To be sure, opioids like OxyContin are misleadingly marketed and overprescribed in the United States, and sensible regulation is very much needed. So-called “pill mills” (in which prescribers dispense narcotics without a reasonable medical purpose) should be shut down. Moreover, patients taking opioids for a legitimate medical purpose sometimes provide these drugs to others, including family and friends. Better education and training of health care professionals can improve prescribing practices. For instance, physicians should not prescribe opioids for a longer duration than effective pain management requires, and should consult a prescription drug monitoring database (PDMP) to track patients’ use of controlled substances and prevent “doctor shopping” to obtain multiple prescriptions for the same medical condition. However, the solution that continues to find favor among legislators — enactment of prescription-reduction rules that are insensitive to the complexity of medical pain treatment issues — has proven to be not only largely ineffectual but also medically unjustified; the consequence of too strict prescription requirements is the abandonment of many patients to their suffering. Deprived by their physicians of the pain relief afforded by opioids, they are motivated to look for a solution elsewhere. Commenting in March 2018 on the under-treatment of patients in pain, Jianguo Cheng, President of the American Academy of Pain Medicine, noted “There are many pain clinics flooded with patients who have been treated previously by their primary care physician.”11 While it is true that non-opioid pain relief remedies exist, and that better ones may be developed in the future, for many patients the most effective help still comes from the standard opioid medications.

People Incarcerated for Drug Offences 1980 compared to 2016

People Incarcerated for Drug Offences 1980 compared to 2016. Severe punishment of drug offenders in the U.S. has increased the prison population without effectively deterring drug related crime.12

Mistake #2: Misunderstanding the Physiology of Addiction

Over the past three decades, the neurobiology of addiction has been investigated down to the molecular level. Although there remains much more to learn, scientific research has illuminated how the consumption of opioids initiates certain neural processes that impact the reasoning and executive functions of the frontal cortex and give rise to addictive behaviors. This research has been given a popular, if sometimes oversimplified, gloss by the mass media — e.g., former radio host Bill Moyers’ explanation that “drugs hijack the brain.” This account diminishes the role of free will in the choices that addicted individuals make and supports the “supply restriction” approach to drug misuse that still prevails in the United States today. The idea here is to remove access to addictive substances, so that the brain, however susceptible it might be to their appeal, is simply unable to develop or sustain an addictive habit.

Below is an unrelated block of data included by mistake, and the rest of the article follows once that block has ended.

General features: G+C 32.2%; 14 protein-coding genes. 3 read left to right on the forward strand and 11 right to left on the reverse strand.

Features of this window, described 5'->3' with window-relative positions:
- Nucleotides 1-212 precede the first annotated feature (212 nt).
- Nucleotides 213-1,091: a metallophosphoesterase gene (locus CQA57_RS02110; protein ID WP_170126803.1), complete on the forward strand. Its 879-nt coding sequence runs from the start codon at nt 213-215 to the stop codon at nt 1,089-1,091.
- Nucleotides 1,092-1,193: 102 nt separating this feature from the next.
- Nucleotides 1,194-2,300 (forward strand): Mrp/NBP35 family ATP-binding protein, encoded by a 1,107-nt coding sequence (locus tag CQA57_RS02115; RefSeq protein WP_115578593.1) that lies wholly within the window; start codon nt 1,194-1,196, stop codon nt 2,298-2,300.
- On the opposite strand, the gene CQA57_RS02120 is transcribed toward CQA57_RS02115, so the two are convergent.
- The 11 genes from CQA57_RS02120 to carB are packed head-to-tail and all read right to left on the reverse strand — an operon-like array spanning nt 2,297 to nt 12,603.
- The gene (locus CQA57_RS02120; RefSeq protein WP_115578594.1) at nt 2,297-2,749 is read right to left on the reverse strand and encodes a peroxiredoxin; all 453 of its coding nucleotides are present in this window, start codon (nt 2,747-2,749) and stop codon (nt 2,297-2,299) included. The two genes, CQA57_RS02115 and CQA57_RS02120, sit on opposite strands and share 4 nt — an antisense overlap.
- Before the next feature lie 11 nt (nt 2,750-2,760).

The supply restriction approach to substance abuse is certainly an advance beyond the moralistic, often religiously motivated principles that have largely governed U.S. drug policy over the past century. Yet it has a very problematic history. A century ago, Prohibition did reduce the use of alcohol, but that resulted also in a thriving black market, corruption of police, and untreated alcohol-related disease. In 1971 President Richard Nixon inaugurated a nationwide “War on Drugs” to curtail the domestic trade in addictive substances and also launched a massive interdiction campaign to halt import of marijuana from abroad. These efforts were unsuccessful (Colombia replaced Mexico as the major marijuana supplier) as were subsequent attempts on the part of the federal government and border states to curtail drug trafficking.13

These failures of the supply restriction approach do not necessarily dampen the enthusiasm of its advocates. Yes, this strategy works imperfectly, they might concede, but isn’t policy that makes access to addictive substances more difficult and expensive bound to discourage use? Indeed, if drugs hijack the brain, then this common-sense corollary seems to follow: Reduced availability of drugs will result in less hijacking.